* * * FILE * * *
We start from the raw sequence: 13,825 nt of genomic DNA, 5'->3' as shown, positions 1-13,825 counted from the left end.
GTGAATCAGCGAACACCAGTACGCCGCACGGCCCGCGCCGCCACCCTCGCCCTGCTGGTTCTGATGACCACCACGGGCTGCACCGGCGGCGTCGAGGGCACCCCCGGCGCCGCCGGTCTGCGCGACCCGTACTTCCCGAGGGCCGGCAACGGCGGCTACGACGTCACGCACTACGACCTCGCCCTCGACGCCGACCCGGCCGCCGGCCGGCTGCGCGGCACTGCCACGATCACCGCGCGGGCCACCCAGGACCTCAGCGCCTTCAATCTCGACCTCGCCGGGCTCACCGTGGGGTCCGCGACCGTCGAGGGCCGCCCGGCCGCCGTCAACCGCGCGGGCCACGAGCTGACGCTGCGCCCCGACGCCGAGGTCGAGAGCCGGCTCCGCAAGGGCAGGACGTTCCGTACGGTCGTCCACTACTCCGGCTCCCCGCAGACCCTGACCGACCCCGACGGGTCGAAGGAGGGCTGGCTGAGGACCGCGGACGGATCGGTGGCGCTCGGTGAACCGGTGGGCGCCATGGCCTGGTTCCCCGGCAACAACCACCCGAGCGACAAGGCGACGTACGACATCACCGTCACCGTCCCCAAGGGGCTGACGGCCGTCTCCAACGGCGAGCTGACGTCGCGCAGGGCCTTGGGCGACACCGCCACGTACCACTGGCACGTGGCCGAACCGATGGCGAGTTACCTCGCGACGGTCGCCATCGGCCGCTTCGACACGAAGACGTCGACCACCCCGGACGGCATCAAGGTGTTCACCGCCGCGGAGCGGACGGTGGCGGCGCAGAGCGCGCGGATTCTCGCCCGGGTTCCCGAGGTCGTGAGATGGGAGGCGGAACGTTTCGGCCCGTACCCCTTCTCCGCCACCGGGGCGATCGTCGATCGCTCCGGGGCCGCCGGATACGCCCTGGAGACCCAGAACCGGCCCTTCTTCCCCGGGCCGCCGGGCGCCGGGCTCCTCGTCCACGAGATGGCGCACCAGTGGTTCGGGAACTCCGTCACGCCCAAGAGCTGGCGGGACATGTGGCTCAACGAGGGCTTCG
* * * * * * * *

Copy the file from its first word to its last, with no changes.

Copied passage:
We start from the raw sequence: 13,825 nt of genomic DNA, 5'->3' as shown, positions 1-13,825 counted from the left end.
GTGAATCAGCGAACACCAGTACGCCGCACGGCCCGCGCCGCCACCCTCGCCCTGCTGGTTCTGATGACCACCACGGGCTGCACCGGCGGCGTCGAGGGCACCCCCGGCGCCGCCGGTCTGCGCGACCCGTACTTCCCGAGGGCCGGCAACGGCGGCTACGACGTCACGCACTACGACCTCGCCCTCGACGCCGACCCGGCCGCCGGCCGGCTGCGCGGCACTGCCACGATCACCGCGCGGGCCACCCAGGACCTCAGCGCCTTCAATCTCGACCTCGCCGGGCTCACCGTGGGGTCCGCGACCGTCGAGGGCCGCCCGGCCGCCGTCAACCGCGCGGGCCACGAGCTGACGCTGCGCCCCGACGCCGAGGTCGAGAGCCGGCTCCGCAAGGGCAGGACGTTCCGTACGGTCGTCCACTACTCCGGCTCCCCGCAGACCCTGACCGACCCCGACGGGTCGAAGGAGGGCTGGCTGAGGACCGCGGACGGATCGGTGGCGCTCGGTGAACCGGTGGGCGCCATGGCCTGGTTCCCCGGCAACAACCACCCGAGCGACAAGGCGACGTACGACATCACCGTCACCGTCCCCAAGGGGCTGACGGCCGTCTCCAACGGCGAGCTGACGTCGCGCAGGGCCTTGGGCGACACCGCCACGTACCACTGGCACGTGGCCGAACCGATGGCGAGTTACCTCGCGACGGTCGCCATCGGCCGCTTCGACACGAAGACGTCGACCACCCCGGACGGCATCAAGGTGTTCACCGCCGCGGAGCGGACGGTGGCGGCGCAGAGCGCGCGGATTCTCGCCCGGGTTCCCGAGGTCGTGAGATGGGAGGCGGAACGTTTCGGCCCGTACCCCTTCTCCGCCACCGGGGCGATCGTCGATCGCTCCGGGGCCGCCGGATACGCCCTGGAGACCCAGAACCGGCCCTTCTTCCCCGGGCCGCCGGGCGCCGGGCTCCTCGTCCACGAGATGGCGCACCAGTGGTTCGGGAACTCCGTCACGCCCAAGAGCTGGCGGGACATGTGGCTCAACGAGGGCTTCG